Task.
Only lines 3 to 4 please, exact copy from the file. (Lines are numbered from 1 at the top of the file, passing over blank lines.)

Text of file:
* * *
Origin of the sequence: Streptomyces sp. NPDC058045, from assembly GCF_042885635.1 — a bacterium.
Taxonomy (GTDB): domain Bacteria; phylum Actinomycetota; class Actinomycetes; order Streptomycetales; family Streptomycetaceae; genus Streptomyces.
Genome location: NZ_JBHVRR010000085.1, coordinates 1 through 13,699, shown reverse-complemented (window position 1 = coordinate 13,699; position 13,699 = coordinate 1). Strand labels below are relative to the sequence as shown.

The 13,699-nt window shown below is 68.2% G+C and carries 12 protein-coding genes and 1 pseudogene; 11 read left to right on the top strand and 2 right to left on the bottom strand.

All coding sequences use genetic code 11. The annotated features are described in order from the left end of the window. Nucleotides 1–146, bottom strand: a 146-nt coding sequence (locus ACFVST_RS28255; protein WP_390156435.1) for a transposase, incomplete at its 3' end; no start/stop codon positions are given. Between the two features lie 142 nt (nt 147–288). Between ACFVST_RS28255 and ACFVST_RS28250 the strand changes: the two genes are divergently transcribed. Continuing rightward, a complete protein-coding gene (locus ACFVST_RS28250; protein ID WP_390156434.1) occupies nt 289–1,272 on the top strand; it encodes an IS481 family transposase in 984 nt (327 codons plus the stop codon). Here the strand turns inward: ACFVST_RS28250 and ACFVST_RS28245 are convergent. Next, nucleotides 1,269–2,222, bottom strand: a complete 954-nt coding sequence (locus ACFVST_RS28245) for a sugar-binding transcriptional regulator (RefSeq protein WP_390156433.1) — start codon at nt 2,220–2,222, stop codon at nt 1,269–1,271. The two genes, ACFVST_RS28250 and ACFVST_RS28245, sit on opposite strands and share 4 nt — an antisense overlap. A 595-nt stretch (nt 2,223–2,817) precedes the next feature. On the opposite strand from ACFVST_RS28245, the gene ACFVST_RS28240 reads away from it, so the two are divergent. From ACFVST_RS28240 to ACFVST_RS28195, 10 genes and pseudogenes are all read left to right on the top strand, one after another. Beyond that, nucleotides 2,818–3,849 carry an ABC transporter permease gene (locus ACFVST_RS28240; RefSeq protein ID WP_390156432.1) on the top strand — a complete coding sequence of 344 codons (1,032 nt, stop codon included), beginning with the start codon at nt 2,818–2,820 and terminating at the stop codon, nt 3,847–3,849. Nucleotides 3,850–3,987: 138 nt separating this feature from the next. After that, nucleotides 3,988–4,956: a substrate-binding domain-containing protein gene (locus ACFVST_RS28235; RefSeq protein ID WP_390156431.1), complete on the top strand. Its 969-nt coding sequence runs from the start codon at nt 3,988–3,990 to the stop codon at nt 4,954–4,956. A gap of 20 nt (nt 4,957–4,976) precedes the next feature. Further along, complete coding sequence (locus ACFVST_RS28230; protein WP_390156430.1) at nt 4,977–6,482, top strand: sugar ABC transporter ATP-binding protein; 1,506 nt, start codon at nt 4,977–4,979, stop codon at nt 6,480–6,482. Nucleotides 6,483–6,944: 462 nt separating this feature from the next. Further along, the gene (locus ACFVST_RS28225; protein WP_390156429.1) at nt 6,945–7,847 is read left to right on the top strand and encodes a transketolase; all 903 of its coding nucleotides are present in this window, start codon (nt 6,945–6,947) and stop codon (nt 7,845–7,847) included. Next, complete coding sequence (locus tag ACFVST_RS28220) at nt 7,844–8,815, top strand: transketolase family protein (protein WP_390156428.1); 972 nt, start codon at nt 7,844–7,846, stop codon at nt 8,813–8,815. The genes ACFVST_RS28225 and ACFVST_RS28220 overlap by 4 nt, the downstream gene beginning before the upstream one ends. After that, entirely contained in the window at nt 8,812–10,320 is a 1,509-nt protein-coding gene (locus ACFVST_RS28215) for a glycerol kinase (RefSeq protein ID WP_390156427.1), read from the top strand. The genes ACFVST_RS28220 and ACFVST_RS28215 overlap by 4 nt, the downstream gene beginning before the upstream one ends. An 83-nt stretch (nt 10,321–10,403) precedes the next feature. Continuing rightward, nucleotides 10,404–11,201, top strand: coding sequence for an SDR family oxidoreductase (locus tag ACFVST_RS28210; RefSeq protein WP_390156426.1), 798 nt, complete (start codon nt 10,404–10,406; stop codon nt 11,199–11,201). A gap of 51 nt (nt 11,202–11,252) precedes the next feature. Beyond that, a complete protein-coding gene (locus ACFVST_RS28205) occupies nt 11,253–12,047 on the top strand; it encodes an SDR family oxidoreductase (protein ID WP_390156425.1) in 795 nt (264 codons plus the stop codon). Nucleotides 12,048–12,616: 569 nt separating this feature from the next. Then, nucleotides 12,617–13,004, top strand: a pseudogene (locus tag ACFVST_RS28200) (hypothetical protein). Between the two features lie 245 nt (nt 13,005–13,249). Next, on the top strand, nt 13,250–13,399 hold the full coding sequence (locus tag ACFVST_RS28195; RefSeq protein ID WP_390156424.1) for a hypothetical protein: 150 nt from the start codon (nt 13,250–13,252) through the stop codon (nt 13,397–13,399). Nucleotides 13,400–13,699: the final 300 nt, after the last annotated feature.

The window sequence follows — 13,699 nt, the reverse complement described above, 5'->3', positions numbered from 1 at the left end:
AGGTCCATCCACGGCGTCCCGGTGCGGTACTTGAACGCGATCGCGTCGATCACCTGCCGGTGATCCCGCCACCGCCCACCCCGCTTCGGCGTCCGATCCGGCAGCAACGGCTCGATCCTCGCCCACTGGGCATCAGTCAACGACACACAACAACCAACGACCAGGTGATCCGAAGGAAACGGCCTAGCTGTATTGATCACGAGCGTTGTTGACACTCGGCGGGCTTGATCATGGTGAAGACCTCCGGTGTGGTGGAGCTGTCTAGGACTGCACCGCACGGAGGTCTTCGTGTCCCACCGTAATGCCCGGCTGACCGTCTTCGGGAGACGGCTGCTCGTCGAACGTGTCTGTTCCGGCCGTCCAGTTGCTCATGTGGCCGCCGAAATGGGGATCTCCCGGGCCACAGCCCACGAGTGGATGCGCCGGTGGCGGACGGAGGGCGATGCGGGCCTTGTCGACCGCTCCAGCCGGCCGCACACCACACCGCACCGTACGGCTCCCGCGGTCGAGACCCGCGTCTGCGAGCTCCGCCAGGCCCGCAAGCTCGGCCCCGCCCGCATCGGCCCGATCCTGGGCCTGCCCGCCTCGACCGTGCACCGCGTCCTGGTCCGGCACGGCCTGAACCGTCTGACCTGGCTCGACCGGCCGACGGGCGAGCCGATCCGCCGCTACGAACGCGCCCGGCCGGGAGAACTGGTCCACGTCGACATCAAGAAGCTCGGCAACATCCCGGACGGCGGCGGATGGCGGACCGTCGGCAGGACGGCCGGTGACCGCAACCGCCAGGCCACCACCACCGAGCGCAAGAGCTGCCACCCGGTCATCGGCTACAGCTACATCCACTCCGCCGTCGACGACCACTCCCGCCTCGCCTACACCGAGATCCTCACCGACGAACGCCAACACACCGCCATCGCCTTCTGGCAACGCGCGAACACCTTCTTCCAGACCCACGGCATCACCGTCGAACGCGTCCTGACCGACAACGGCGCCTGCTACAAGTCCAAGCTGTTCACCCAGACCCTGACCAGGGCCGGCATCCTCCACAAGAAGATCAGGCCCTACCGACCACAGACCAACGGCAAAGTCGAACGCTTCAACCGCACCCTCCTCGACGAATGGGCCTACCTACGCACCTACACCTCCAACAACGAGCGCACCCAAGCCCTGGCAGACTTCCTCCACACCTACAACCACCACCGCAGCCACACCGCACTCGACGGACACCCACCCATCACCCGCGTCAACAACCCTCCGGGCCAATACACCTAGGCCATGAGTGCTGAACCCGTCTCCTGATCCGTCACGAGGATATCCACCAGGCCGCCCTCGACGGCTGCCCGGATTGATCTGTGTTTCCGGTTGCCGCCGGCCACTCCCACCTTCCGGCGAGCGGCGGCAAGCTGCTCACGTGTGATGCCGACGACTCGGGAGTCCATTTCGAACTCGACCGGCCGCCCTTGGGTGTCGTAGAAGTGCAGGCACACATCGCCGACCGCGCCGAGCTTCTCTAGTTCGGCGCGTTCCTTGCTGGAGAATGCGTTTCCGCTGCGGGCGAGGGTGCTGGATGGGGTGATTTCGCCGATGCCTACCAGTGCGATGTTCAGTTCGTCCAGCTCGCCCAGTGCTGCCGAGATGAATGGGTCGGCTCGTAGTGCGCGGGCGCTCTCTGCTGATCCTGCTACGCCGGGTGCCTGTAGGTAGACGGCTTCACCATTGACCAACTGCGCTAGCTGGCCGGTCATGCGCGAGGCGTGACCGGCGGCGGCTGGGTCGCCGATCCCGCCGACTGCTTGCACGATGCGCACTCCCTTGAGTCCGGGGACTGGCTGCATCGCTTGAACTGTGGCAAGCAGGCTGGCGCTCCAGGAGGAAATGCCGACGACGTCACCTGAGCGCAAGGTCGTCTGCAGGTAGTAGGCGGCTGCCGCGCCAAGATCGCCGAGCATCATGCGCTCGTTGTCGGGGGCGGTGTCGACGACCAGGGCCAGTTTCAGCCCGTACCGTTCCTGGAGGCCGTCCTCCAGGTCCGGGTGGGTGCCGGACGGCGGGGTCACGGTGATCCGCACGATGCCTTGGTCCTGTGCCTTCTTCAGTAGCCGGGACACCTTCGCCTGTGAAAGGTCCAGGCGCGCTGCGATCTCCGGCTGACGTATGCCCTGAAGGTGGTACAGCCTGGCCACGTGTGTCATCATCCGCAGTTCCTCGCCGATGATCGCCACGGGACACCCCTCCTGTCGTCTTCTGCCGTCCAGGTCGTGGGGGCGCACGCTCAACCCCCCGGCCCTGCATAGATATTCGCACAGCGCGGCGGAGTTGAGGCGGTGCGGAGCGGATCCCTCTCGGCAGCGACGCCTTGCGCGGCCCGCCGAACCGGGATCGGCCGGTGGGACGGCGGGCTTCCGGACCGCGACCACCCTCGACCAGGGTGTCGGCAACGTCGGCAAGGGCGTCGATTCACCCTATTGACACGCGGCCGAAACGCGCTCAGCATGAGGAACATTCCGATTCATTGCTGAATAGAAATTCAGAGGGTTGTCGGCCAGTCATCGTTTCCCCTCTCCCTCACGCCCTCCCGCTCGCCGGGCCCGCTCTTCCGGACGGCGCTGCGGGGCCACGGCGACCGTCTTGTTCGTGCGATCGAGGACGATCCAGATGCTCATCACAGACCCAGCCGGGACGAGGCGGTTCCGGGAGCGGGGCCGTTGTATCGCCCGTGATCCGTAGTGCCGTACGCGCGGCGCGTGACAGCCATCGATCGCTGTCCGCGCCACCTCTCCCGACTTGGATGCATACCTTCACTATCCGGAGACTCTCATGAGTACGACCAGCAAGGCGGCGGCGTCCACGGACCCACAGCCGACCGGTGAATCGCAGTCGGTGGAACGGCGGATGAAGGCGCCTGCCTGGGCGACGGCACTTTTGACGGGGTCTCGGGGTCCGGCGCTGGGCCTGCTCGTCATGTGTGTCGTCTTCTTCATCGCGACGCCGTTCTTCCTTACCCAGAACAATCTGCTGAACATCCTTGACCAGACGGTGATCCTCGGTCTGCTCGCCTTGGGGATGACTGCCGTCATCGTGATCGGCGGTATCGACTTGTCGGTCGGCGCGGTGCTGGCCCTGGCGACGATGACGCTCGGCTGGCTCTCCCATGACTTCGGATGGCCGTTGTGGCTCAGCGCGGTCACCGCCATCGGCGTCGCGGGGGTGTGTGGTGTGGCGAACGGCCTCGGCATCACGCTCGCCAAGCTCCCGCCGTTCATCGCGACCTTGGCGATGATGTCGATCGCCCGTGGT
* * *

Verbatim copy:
Genome location: NZ_JBHVRR010000085.1, coordinates 1 through 13,699, shown reverse-complemented (window position 1 = coordinate 13,699; position 13,699 = coordinate 1). Strand labels below are relative to the sequence as shown.

The 13,699-nt window shown below is 68.2% G+C and carries 12 protein-coding genes and 1 pseudogene; 11 read left to right on the top strand and 2 right to left on the bottom strand.